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TV Review: Shrinking My 17 Stone Legs

18 March 2013

By Matthew Thomas

Appeared in BioNews 697

Extraordinary People: Shrinking My 17 Stone Legs

Channel 5, Monday 18 February 2013

Featuring Mandy Sellars

'Extraordinary People: Shrinking My 17 Stone Legs', Channel 5, Monday 18 February 2013


The stump of Mandy's amputated left leg is one metre in circumference, the size of an old vinyl record. Mandy Sellars has a rare genetic condition that meant her legs continued to grow after the rest of her body stopped. In 2010, an infection led to an amputation just above the knee. The amputation caused her leg to grow even larger.

Shrinking My 17 Stone Legs, part of Channel 5's Extraordinary People series, picks up Mandy's story after her amputation. The 38 year old can barely fit into her third prosthetic limb, her expanding leg has gained three stones of fat and she is outgrowing her home of ten years. And if that wasn't enough, the drama is heightened by the entrance of a three year old American girl, Emmaleigh, born with a similar condition.

I say 'drama' because this show tries very hard to make a story about personalised medicine that is interesting for its own sake into something of a docu-soap, and not to great effect.

Dr Robert Semple took on Mandy's case. Dr Semple, an endocrinologist at Addenbrooke's Hospital, UK, removed skin biopsies and compared the DNA code in cells taken from Mandy's arm to cells taken from her legs. He discovered a genetic error in the growth gene PIK3CA, meaning that a signal to keep growing is switched on in Mandy's legs. Here, the show achieves admirable lucidity in its explanation of mutation and gene expression; something that should be encouraged in more documentaries.

At the moment of diagnosis, Mandy finds out the mutation was not inherited but occurred due to 'plain bad luck'. This reveal leads to what were, for me, the two most interesting aspects of the episode.

Armed with the name of what causes her condition, Mandy feels as if she has discovered a new part of her identity. Indeed, she gets it emblazoned on a tattoo. A double helix with the word 'PIK3CA' next to it acts as 'a permanent reminder of who Mandy Sellars is'. A similar revelation hits her parents. Up until now, they thought Mandy's condition was due to something they 'did wrong' and had to live with the guilt – a burden removed by their daughter's diagnosis.

Two moments where science and humanity collide beautifully, glossed over. I would have loved some exploration of the emotions caused by passing on a genetic condition to a child, or of how science can help us understand who we are (or who we think we are). I would watch an entire series dedicated to those topics. Maybe I demand too much from Channel 5.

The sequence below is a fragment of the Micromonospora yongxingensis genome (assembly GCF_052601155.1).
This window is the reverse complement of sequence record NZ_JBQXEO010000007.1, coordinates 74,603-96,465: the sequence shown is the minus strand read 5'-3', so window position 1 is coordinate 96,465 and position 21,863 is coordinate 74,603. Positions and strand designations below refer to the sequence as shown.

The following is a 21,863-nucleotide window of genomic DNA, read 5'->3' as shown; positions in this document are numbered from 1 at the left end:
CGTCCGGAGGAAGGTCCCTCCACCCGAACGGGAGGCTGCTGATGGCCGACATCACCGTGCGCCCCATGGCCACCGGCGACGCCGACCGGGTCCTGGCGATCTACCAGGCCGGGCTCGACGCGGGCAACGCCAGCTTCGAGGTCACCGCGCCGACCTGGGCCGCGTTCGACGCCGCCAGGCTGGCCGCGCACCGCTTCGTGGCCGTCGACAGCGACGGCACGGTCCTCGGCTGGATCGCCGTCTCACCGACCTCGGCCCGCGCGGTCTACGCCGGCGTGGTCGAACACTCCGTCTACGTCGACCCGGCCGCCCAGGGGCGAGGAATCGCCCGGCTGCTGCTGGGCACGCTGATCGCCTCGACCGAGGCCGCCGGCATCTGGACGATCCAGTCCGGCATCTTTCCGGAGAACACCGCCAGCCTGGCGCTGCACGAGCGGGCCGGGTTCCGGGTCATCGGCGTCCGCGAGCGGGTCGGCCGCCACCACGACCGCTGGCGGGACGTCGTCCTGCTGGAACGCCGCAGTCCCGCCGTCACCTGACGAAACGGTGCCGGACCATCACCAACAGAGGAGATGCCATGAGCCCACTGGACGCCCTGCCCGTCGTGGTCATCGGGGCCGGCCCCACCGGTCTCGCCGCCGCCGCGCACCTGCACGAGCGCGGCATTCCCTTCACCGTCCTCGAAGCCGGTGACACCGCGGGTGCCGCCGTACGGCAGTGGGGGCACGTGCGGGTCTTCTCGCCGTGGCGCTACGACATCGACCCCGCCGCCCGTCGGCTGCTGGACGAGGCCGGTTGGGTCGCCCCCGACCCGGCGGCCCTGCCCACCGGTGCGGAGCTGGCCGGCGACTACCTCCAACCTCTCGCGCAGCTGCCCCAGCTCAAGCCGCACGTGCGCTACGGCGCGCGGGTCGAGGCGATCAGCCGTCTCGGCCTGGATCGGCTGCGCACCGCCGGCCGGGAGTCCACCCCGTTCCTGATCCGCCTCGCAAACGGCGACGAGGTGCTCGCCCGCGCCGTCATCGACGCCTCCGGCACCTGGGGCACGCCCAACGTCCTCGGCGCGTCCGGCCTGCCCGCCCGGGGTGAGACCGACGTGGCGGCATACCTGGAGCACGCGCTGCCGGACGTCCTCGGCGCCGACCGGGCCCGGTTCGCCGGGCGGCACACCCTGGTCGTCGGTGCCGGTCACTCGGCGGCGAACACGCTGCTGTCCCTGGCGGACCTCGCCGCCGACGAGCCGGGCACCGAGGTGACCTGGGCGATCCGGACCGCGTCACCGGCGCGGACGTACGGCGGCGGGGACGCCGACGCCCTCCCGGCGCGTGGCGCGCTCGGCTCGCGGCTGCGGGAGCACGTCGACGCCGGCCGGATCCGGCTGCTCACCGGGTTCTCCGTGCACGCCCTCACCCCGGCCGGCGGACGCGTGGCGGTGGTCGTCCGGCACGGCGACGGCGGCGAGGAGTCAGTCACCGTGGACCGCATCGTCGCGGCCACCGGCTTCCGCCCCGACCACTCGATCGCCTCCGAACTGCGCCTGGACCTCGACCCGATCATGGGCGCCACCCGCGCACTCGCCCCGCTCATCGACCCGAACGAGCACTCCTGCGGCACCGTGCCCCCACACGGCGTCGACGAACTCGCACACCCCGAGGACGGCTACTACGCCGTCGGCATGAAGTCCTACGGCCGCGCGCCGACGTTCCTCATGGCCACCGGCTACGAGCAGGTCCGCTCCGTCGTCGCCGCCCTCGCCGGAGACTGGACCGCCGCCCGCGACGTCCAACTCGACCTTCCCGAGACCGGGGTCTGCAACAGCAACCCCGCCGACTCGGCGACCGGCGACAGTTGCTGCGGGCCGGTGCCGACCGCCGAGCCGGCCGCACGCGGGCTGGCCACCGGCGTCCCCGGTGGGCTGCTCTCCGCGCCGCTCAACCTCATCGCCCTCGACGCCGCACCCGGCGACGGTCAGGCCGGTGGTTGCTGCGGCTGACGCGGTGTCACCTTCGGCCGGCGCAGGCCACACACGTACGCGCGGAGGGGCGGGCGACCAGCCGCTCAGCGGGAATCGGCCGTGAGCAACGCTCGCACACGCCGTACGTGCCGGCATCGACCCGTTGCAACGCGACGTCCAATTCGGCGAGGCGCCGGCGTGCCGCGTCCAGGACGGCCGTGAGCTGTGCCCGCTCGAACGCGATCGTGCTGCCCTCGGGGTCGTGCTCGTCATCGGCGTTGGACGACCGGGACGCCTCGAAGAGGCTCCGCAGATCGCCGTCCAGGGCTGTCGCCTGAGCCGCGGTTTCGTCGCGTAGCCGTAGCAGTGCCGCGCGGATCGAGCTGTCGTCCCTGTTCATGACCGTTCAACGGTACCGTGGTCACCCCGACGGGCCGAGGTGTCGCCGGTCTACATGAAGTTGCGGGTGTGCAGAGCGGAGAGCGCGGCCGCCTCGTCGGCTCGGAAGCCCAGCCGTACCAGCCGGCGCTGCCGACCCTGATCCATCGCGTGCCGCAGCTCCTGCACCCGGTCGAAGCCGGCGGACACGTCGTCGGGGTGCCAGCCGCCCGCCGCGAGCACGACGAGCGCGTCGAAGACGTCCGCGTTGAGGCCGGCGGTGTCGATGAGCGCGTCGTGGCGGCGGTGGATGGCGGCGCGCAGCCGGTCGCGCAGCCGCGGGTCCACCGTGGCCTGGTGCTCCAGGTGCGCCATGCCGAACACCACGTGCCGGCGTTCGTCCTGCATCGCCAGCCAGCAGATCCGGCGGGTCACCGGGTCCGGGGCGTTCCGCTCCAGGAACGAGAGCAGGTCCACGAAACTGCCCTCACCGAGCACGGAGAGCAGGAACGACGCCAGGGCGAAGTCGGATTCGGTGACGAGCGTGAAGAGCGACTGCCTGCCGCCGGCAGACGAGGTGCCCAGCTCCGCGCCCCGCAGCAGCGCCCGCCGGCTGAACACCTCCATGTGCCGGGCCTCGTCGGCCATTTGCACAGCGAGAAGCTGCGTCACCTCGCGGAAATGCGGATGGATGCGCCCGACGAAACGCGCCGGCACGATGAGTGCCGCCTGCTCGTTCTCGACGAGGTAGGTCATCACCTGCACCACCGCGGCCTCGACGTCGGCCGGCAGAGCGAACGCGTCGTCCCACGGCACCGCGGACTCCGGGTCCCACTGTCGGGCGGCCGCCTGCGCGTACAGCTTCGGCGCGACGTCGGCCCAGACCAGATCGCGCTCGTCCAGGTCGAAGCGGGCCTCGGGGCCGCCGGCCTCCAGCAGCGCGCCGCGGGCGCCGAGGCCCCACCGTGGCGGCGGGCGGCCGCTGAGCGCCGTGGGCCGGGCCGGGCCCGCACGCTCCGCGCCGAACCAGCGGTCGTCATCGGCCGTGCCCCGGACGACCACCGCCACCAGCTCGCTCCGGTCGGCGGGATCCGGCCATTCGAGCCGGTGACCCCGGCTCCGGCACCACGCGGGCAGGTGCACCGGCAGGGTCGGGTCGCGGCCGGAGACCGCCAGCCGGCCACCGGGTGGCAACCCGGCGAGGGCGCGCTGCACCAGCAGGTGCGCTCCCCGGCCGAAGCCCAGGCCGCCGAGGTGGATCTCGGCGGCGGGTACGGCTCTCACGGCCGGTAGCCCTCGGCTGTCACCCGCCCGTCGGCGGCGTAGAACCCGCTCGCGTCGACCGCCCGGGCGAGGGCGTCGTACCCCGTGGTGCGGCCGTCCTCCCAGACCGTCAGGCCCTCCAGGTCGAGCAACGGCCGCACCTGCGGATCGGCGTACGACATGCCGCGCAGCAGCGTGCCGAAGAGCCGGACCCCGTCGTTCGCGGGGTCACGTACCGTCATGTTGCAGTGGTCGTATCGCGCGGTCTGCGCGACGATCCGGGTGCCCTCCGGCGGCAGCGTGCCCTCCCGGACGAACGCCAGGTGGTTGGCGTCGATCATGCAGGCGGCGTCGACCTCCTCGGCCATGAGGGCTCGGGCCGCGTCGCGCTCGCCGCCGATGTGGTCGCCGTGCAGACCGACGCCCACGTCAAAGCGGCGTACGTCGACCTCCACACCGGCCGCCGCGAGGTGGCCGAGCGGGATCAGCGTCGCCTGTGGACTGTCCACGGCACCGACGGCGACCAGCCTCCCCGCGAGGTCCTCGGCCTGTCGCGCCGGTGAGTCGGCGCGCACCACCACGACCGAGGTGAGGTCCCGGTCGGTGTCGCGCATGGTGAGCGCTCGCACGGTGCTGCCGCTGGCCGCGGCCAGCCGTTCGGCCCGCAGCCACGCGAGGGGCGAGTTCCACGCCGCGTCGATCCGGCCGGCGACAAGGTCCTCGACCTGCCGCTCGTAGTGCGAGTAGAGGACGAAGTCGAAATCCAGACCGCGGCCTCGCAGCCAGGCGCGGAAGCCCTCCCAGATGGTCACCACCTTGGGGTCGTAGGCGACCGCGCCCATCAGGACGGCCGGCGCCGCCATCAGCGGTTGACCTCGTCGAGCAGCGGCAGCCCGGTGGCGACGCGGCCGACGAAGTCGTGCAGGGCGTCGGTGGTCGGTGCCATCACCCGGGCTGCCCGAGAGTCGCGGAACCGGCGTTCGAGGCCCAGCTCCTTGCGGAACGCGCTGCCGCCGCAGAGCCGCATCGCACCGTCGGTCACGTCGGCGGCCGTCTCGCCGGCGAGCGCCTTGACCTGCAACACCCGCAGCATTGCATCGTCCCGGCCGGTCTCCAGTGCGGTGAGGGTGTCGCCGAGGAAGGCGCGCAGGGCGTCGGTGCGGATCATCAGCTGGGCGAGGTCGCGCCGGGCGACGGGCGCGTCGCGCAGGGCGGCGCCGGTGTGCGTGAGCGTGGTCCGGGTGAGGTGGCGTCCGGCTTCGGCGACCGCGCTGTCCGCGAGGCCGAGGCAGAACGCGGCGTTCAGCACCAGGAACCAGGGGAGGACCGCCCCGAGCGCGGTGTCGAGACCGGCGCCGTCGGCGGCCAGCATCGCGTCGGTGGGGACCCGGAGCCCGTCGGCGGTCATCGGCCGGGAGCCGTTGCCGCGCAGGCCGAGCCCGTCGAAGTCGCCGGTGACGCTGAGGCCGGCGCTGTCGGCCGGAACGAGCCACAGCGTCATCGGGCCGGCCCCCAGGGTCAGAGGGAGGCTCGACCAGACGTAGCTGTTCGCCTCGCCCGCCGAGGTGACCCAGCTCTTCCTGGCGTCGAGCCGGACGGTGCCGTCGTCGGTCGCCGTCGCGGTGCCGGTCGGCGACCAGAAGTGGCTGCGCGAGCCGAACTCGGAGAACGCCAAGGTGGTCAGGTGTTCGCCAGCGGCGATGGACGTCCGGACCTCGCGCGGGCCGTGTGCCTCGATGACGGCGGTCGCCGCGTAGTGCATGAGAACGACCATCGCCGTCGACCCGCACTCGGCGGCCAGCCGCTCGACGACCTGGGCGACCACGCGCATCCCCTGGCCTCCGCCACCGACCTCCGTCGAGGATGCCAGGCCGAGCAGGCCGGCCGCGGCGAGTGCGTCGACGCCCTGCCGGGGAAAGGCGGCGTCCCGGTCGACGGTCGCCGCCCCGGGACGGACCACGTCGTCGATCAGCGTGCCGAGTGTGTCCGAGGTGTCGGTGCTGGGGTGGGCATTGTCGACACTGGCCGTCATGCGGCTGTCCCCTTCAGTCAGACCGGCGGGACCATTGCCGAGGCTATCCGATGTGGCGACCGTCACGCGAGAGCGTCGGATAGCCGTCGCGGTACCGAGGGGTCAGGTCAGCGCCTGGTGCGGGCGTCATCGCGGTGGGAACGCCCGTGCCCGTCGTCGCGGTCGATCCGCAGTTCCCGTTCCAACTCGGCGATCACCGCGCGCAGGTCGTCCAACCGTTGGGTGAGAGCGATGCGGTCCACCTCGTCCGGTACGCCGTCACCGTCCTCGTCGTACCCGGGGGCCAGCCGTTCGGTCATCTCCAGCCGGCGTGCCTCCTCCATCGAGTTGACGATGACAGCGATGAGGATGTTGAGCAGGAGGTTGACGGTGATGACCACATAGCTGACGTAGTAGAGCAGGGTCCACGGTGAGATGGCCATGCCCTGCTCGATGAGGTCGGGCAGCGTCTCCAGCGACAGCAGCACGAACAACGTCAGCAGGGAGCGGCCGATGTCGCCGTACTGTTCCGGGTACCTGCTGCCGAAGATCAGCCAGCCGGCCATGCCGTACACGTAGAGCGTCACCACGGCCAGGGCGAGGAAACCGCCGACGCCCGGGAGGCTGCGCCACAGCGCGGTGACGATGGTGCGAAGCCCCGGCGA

With a diagnosis in place, Dr Semple finds a drug that may potentially stop Mandy's growth and perhaps even reduce it. Rapamycin, originally discovered in Easter Island bacteria, is normally prescribed to prevent the rejection of transplanted organs by supressing the immune system. The drug can have many side effects, including a risk of developing diabetes.

After a battery of tests confirming Mandy's strong constitution, she is to become a human guinea pig. A guinea pig not just for herself but also for Emmaleigh, the three year old born with a similar condition. Cue a shot of Mandy's hopes summed up in a little white pill.

Three months later and Mandy has lost a little over nine kilograms of fat from her legs. That's around the weight of a car tyre. Cue thumping, triumphant music.

Perhaps it's my cynicism about this style of documentary making (and perhaps I've been spoilt by the sophistication of BBC nature documentaries), but between the hackneyed set pieces and the swelling arpeggios hitting all the right emotional crescendos at precisely the right time, I was left feeling an odd mixture of boredom and discomfort.

It's not that I felt no empathy for Mandy – she comes across as immensely likeable. It would be glib to call her persistent optimism 'brave', but there's something really quite moving about her insistence in not letting her condition rule her life.

Rather, my reservations lie in the need to squeeze emotion out of every scene in this limited exposition of personalised medicine. You know at the outset that someone at some point is destined to cry. There's the boredom. Then you get to gawk at Mandy's bloody ingrown toenail removal and stare as she struggles to get onto her bed. That's the discomfort.

Other episodes in the Extraordinary People series include 'Octopus Man' and 'She Stole My Fetus'. Perhaps my bar was set too high. Ultimately, each viewer will decide their own acceptable levels of prurience.

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